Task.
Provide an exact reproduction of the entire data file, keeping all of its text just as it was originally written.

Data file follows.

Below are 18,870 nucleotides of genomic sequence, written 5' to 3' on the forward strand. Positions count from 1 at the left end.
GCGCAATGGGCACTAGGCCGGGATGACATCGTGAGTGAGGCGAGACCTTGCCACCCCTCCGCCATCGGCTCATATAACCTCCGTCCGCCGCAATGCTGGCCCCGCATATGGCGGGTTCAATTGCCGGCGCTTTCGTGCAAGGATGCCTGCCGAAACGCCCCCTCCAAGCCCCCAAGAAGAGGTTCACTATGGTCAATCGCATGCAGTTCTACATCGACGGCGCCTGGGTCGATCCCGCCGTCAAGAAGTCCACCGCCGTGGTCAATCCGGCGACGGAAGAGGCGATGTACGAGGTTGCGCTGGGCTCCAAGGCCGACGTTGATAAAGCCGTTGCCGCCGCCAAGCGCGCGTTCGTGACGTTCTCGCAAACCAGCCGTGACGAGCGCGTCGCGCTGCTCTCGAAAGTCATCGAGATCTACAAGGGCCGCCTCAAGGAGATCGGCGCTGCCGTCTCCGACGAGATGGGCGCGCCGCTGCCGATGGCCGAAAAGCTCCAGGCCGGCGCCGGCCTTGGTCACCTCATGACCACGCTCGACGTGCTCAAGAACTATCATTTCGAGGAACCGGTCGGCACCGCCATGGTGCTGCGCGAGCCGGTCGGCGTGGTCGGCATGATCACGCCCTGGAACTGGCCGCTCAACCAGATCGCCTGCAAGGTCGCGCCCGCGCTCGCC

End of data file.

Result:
Below are 18,870 nucleotides of genomic sequence, written 5' to 3' on the forward strand. Positions count from 1 at the left end.
GCGCAATGGGCACTAGGCCGGGATGACATCGTGAGTGAGGCGAGACCTTGCCACCCCTCCGCCATCGGCTCATATAACCTCCGTCCGCCGCAATGCTGGCCCCGCATATGGCGGGTTCAATTGCCGGCGCTTTCGTGCAAGGATGCCTGCCGAAACGCCCCCTCCAAGCCCCCAAGAAGAGGTTCACTATGGTCAATCGCATGCAGTTCTACATCGACGGCGCCTGGGTCGATCCCGCCGTCAAGAAGTCCACCGCCGTGGTCAATCCGGCGACGGAAGAGGCGATGTACGAGGTTGCGCTGGGCTCCAAGGCCGACGTTGATAAAGCCGTTGCCGCCGCCAAGCGCGCGTTCGTGACGTTCTCGCAAACCAGCCGTGACGAGCGCGTCGCGCTGCTCTCGAAAGTCATCGAGATCTACAAGGGCCGCCTCAAGGAGATCGGCGCTGCCGTCTCCGACGAGATGGGCGCGCCGCTGCCGATGGCCGAAAAGCTCCAGGCCGGCGCCGGCCTTGGTCACCTCATGACCACGCTCGACGTGCTCAAGAACTATCATTTCGAGGAACCGGTCGGCACCGCCATGGTGCTGCGCGAGCCGGTCGGCGTGGTCGGCATGATCACGCCCTGGAACTGGCCGCTCAACCAGATCGCCTGCAAGGTCGCGCCCGCGCTCGCC